A nursing department professor reached out to us with the idea to develop content using the Geoportal for an online course. We created a tutorial for students to search for public health data in the Geoportal and visualize it in ArcGIS Online. The students were from all over the country and interested in finding public health related datasets from their own states. In addition to the Minnesota datasets and scanned map featured in the tutorial, the students also found public health related datasets for Wisconsin, Michigan, and Maryland.
I visited a Landscape architecture undergraduate class. For their capstone project, they needed to find information for a particular town or community of their own choice and design a new feature (such as parks, service center, etc.) according to their instructor. Many students (including international students) wanted to choose their out-of-state hometown for the project, but might not have known what agency or website to visit to find the information. The Geoportal solves this by providing a platform for them to search by place for their projects.
A grad student was looking for GIS data for Twin Cities parks -- we used the Geoportal to search due to the map search option (combined with "parks" as a keyword). It turned out that St. Paul parks were part of a Ramsey County administrative boundaries data set, which would have been hard to locate with just text searching.
Kari is a graduate student in Anthropology. Her research interests are about how human encroachment influences the natural habitat in the Congo. She is learning GIS to prepare for her field trip and used the portal to find data in her research area, including administrative boundaries, roads, rivers, protected areas, mining, forest, populated areas, etc. It is hard to find this kind of related information from a simple Google map search, and the Geoportal helped her to explore her research question and prepare the background information before her field trip.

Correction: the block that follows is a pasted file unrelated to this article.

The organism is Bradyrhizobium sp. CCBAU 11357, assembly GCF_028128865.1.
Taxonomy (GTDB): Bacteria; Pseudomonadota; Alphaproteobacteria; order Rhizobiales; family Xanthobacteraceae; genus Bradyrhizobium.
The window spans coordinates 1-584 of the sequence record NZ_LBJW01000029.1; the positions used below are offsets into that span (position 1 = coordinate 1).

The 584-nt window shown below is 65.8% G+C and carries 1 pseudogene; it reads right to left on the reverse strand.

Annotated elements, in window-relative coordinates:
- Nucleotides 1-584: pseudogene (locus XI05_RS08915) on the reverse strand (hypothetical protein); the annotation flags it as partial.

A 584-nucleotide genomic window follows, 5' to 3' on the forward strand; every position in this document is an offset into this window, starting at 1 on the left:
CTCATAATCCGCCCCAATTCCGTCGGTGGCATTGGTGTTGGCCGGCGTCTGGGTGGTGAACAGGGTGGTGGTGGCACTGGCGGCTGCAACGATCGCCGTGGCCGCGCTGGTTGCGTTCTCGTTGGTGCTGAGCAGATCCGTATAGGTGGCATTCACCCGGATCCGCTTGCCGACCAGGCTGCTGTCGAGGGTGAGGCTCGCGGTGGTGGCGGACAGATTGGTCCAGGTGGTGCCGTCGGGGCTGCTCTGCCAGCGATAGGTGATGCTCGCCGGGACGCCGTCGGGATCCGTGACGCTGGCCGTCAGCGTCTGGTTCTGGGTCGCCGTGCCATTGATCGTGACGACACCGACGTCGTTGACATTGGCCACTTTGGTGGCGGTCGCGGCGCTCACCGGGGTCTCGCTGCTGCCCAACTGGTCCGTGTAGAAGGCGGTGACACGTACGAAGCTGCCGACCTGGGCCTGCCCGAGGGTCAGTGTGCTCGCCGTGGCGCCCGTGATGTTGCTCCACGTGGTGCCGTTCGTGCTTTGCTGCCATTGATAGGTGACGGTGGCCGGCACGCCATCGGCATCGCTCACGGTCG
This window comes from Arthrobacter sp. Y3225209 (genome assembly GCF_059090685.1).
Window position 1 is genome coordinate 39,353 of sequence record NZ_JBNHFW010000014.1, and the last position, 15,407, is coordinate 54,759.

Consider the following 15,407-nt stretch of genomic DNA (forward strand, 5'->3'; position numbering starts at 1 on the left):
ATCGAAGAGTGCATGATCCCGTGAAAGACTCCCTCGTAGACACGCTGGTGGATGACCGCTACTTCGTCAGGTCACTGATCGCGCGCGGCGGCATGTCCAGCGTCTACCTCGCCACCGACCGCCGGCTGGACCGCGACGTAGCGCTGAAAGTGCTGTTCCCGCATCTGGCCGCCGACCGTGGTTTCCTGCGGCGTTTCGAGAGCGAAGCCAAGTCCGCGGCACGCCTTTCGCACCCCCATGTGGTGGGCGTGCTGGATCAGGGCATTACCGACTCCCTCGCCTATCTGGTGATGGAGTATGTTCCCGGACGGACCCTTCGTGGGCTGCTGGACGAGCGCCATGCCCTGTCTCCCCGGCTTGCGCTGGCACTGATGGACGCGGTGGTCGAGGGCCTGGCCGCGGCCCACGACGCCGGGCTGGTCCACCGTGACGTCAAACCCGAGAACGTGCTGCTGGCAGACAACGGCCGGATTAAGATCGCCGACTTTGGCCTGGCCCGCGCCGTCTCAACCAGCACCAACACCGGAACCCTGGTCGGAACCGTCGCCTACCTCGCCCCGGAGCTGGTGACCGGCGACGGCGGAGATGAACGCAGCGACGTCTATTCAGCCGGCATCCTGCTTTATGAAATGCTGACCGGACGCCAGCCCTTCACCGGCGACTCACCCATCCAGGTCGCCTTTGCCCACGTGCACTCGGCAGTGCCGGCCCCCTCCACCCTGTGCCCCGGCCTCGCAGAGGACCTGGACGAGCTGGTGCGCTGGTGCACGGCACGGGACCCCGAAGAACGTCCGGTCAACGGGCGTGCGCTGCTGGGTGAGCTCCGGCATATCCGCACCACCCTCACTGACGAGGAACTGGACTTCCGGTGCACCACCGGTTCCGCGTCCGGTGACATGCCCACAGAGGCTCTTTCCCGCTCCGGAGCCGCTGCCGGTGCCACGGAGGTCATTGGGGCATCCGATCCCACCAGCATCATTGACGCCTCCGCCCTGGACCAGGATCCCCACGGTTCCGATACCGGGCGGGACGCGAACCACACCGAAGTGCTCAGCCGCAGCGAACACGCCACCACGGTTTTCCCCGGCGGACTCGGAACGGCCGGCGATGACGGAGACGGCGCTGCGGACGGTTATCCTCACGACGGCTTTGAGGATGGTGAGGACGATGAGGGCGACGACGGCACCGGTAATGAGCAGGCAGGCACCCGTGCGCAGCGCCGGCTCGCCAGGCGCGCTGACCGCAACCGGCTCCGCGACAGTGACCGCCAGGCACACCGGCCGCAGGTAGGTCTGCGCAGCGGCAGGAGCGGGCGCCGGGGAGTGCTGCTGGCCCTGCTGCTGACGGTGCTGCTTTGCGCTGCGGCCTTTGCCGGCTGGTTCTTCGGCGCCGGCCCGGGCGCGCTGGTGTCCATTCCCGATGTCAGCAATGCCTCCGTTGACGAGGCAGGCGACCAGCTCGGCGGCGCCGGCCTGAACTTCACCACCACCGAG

Joe A., an archaeologist, came to a Geography Awareness Week showcase that the University was putting on. I'd been invited to present that night, and I ended up talking about the Geoportal, but I didn’t have a lot of time to answer questions because there were other presenters and a short time span. Anyway, Joe emailed me the next day saying that he went on the Geoportal and that he had everything from Boone County in just a few clicks. He referred to it as "early Christmas." I believe he was aware that we had township atlases of that sort, but he didn’t realize we had georeferenced historical atlases online like that for download, as it directly related to some research project that he and a colleague had been working on, where they were downloading and georeferencing plats one at a time. I haven’t really spoken with him since, but they seemed to be relieved at the reduced workload.
The code for the BTAA Geoportal is available on GitHub at https://github.com/geobtaa/geoportal
The geoportal is built with Geoblacklight, a multi-institutional open-source collaboration for finding and sharing geospatial data. We are also active contributors to the GeoBlacklight project.
The technical infrastructure for the project is provided by the University of Minnesota Libraries Web Development department.